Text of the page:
When Ruth Bader Ginsberg ’54 first studied at Cornell, she could not know that her experiences would set her on a legendary career path.
This was the focus of a lecture by Irin Carmon, journalist, feminist and co-author of Notorious RBG: The Life and Times of Ruth Bader Ginsburg, held on Monday night.
“I am so happy to be speaking at Cornell in particular, because this is such a Cornell story,” Carmon said. “Justice Ginsburg’s commitment to equality was shaped here.”
Ginsburg’s collegiate influence is not limited to Cornell; according to Carmon, she was influenced by the sexism she witnessed during her time at Cornell and Harvard Law School, specifically by the housing policies for women at the two universities.
“To her it was an illustration as to how arbitrary sexism could be,” Carmon said. “That one campus could have exactly the opposite policy, but justify it as being as for a woman’s own good.”
Ginsburg was also profoundly inspired by a professor, according to Carmon. Prof. Robert Cushman, government, along with her distaste for McCarthyism, influenced Ginsburg’s desire to become a lawyer.
“Cushman showed her that even as the federal government was going after individuals in violation of their first amendment rights, the people who were defending them were the lawyers,” Carmon said.
Carmon, whose Ginsburg biography had a three month tenure on The New York Times bestseller list, expressed admiration for Ginsburg’s principled way of life, saying that she “maintained her identity” at Cornell and “stayed true to herself.”
“She is a voice of dissent at a time where so many important civil rights, including women’s rights, including remedies to racial injustice, are on the chopping block,” Carmon said.
In an interview with The Sun, Carmon — also a visiting fellow at the Program for the Study of Reproductive Justice at Yale Law School — elaborated on the purpose of Ginsburg-esque feminism in the current political climate, noting that the United States is the only “wealthy country that does not require paid parental leave by employers.”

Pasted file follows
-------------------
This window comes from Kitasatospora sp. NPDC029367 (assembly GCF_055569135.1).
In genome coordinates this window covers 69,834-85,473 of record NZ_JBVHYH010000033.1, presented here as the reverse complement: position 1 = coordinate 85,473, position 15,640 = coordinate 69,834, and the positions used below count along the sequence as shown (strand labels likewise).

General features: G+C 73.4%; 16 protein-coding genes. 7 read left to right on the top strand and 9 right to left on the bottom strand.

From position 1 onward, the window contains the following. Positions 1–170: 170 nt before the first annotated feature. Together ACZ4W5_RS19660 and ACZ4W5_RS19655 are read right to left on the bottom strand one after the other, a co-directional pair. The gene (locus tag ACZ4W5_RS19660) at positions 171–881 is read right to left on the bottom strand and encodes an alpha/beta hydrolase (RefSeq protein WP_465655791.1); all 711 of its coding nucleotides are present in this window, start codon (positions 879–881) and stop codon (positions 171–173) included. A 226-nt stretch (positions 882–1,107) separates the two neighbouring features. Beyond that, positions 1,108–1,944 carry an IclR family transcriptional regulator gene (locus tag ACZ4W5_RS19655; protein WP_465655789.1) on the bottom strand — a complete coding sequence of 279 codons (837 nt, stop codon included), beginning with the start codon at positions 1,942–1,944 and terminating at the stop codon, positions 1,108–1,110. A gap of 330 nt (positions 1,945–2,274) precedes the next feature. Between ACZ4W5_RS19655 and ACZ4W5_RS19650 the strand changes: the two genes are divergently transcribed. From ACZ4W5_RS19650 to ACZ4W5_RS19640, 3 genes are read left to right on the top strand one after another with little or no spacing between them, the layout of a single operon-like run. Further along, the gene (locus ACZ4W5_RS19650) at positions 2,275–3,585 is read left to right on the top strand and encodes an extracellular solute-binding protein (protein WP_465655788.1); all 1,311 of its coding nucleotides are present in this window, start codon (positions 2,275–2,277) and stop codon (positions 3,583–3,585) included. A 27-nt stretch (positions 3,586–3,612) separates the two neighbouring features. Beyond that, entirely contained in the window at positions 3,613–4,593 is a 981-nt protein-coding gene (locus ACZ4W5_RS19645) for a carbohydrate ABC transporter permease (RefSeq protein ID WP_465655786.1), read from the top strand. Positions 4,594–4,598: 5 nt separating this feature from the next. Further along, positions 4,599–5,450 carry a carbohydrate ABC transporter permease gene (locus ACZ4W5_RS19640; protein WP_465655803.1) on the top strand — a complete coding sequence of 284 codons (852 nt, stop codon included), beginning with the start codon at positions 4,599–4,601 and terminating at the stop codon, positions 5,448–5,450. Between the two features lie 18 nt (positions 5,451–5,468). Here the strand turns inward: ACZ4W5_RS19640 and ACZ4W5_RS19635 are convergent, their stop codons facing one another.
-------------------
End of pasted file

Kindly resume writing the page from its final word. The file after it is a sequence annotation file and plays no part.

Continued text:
“We have a lot of rights on paper, but actually vindicating those rights, such as being able to push back on employment discrimination, is actually harder than it was 10 to 20 years ago,” she said. “I am really inspired by this generation of feminists. I am happy that the first act of resistance of the Trump presidency was women taking to the streets and protesting.”
When asked about infringements involving protesting political speakers on campus, Carmon argued that there should be no question as to the rights of protesters.
“Just because somebody has the right to speak, does not mean that they have a right not to be peacefully protested,” she said. “I am really worried about encroachments on free speech that policy makers who really have power to limit people’s speech. I am not worried about campus speakers being protested peacefully.”
According to Cornell Hillel Speakers Series Chair Molly Pushner ’19, Carmon herself is a model for success. Citing her numerous accolades — including her 2011 appointment to Forbes’ 30 Under 30 in Media — Pushner called her an “incredible and accomplished person.”
“She has definitely inspired me with the work she does,” Pushner said. “Much of her work covers topics such as reproductive health and gender which are two things that I am very passionate about. I find it inspiring that she has committed herself to work around such powerful thing.”
Carmon did not hesitate to emphasize the importance of the Supreme Court in the modern era.
“So much is at stake, and as we are clearly seeing, the Supreme Court is more important than ever in safeguarding these basic rights and liberties,” she said.